Abstract: What Is Parent Engagement in Early Childhood Education? Depends Who You ASK (Society for Prevention Research 27th Annual Meeting)

354 What Is Parent Engagement in Early Childhood Education? Depends Who You ASK

Thursday, May 30, 2019
Seacliff B (Hyatt Regency San Francisco)
* noted as presenting author
Deborah Gross, Ph.D., Professor, Johns Hopkins University, Baltimore, MD
Amie F. Bettencourt, Ph.D., ChiPP Project Director, The Fund for Educational Excellence, Baltimore, MD
Kathryn Taylor, MPH, student, The Johns Hopkins University, Baltimore, MD
Lucine Francis, PhD, Post-doctoral Fellow, The Johns Hopkins University, BALTIMORE, MD
Kelly Bower, PhD, Assistant Professor, The Johns Hopkins University, BALTIMORE, MD
Introduction: It is well documented that parent engagement in early learning is essential for young children’s academic success. Many urban districts recognize the importance of parent engagement and have invested their limited resources in offices dedicated to promoting parent engagement. Despite such investments, many districts serving low-income families struggle with low parent engagement. This raises questions about whether there is a shared understanding of what constitutes meaningful parent engagement and how best to promote it. Using a qualitative descriptive design, this study explored defining characteristics of parent engagement in early learning from the perspective of multiple Baltimore City Public Schools (BCPS) stakeholders: parents, teachers, principals, early childhood staff, district leaders, and community leaders.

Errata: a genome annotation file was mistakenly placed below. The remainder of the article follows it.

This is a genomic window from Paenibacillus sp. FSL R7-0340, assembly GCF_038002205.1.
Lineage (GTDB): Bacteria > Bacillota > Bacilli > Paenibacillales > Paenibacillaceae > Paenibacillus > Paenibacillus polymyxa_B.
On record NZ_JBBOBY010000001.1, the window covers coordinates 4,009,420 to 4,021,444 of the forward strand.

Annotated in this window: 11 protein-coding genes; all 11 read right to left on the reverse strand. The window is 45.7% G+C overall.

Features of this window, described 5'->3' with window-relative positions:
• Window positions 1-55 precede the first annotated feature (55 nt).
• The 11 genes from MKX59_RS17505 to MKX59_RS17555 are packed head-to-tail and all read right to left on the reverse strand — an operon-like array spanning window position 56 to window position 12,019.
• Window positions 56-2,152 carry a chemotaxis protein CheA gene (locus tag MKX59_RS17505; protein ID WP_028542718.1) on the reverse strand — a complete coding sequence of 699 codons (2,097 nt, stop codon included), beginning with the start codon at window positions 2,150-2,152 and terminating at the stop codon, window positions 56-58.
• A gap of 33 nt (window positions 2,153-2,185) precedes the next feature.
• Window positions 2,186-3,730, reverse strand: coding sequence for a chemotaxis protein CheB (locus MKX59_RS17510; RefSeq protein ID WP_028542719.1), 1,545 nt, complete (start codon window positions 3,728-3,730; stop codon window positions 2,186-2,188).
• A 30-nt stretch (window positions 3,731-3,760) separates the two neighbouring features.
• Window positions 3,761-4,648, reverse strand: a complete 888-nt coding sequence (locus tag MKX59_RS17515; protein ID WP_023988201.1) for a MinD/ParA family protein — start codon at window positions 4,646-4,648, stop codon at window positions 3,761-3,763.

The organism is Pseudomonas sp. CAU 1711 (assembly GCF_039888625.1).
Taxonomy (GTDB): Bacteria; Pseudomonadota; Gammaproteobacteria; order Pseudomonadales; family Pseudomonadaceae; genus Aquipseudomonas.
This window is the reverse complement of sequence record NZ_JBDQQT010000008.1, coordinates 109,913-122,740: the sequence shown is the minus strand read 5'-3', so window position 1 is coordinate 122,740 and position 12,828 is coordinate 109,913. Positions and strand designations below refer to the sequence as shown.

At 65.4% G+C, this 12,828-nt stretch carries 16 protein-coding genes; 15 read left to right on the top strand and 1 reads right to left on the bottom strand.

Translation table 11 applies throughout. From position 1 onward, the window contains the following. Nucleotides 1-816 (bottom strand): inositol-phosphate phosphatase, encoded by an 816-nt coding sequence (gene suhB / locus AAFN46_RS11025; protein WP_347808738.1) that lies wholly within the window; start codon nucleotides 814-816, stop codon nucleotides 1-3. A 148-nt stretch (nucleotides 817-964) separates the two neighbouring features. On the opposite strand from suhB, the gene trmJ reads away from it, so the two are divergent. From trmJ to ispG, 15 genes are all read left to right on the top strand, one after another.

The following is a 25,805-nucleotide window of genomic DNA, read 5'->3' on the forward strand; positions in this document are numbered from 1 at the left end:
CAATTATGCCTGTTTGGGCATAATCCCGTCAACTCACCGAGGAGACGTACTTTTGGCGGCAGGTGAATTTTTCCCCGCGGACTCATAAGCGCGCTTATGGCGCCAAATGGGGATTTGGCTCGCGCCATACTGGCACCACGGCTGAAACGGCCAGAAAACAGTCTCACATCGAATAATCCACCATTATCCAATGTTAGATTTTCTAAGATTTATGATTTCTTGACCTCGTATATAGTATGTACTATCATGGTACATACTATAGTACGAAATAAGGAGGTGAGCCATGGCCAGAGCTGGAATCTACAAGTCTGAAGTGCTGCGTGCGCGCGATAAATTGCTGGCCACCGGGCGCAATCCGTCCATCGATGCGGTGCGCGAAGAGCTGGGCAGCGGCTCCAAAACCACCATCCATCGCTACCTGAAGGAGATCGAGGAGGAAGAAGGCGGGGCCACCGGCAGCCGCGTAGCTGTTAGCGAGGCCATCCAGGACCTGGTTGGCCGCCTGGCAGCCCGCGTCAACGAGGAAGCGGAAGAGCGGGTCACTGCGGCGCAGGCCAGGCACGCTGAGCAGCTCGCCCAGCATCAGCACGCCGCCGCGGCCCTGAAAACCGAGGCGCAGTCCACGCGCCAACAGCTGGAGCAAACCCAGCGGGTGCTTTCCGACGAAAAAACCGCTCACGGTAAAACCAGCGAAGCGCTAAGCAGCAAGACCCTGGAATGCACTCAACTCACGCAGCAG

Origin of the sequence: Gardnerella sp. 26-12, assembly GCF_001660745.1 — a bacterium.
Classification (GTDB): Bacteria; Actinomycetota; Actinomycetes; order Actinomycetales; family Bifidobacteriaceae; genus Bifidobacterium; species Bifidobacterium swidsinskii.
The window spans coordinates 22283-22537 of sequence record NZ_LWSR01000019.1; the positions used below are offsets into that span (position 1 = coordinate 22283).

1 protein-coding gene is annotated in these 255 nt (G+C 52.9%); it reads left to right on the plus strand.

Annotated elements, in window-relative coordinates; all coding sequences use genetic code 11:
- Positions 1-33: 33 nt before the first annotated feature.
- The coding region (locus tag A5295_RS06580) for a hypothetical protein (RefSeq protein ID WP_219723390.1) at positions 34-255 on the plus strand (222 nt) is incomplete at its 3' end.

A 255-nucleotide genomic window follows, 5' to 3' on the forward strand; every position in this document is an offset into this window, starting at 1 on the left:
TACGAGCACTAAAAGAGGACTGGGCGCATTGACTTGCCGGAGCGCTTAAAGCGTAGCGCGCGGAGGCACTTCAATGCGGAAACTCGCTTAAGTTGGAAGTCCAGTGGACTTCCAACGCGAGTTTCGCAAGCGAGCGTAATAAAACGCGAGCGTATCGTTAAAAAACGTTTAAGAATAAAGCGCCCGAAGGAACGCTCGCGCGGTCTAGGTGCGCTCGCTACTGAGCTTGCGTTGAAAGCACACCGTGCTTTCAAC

Methods: BCPS is a large urban district serving a predominantly African American (79%) and low-income (55%) population. To maximize sample variability, we recruited BCPS personnel and parents from schools differing on geography, kindergarten readiness scores, school climate survey response rates, and family context (e.g., parent language, homelessness, history of incarceration). Individual interviews were conducted with 63 PreK and Kindergarten parents, school staff, district leaders, and community leaders and transcribed verbatim; data were coded using content analysis and compared across stakeholder groups.

Results: Analyses yielded 39 codes representing 10 overarching themes including definitions of parent engagement, home-based activities (e.g., reading with your child, checking school materials), school-based activities (e.g., volunteering in the classroom, attending parent-teacher conferences), parental knowledge of what happens in child’s school, parent-teacher-school communication (e.g., content of communication, direction of communication), trust, affective qualities of the parent-teacher-school relationship, and parents’ understanding of their impact on their child’s learning. Thematic comparisons revealed key differences by stakeholder group in what behaviors were indicative of an engaged parent. For example, 100% of parents described strategies for making learning fun compared to ≤15% for all other stakeholder groups. School-based staff were more likely to describe getting the child to school every day (53%) than were parents (0%). Principals were more likely to describe parent participation in decision-making (65%)than were parents (4%).

Conclusions: Wide differences in how different stakeholders describe parent engagement have implications for how districts are seeking to promote parent engagement in early learning. Results will be discussed in terms of 3 completing models for how different stakeholders understand the role of parent engagement in promoting young children’s academic success: a parent investment model, a teacher investment model, and a parent social capital model.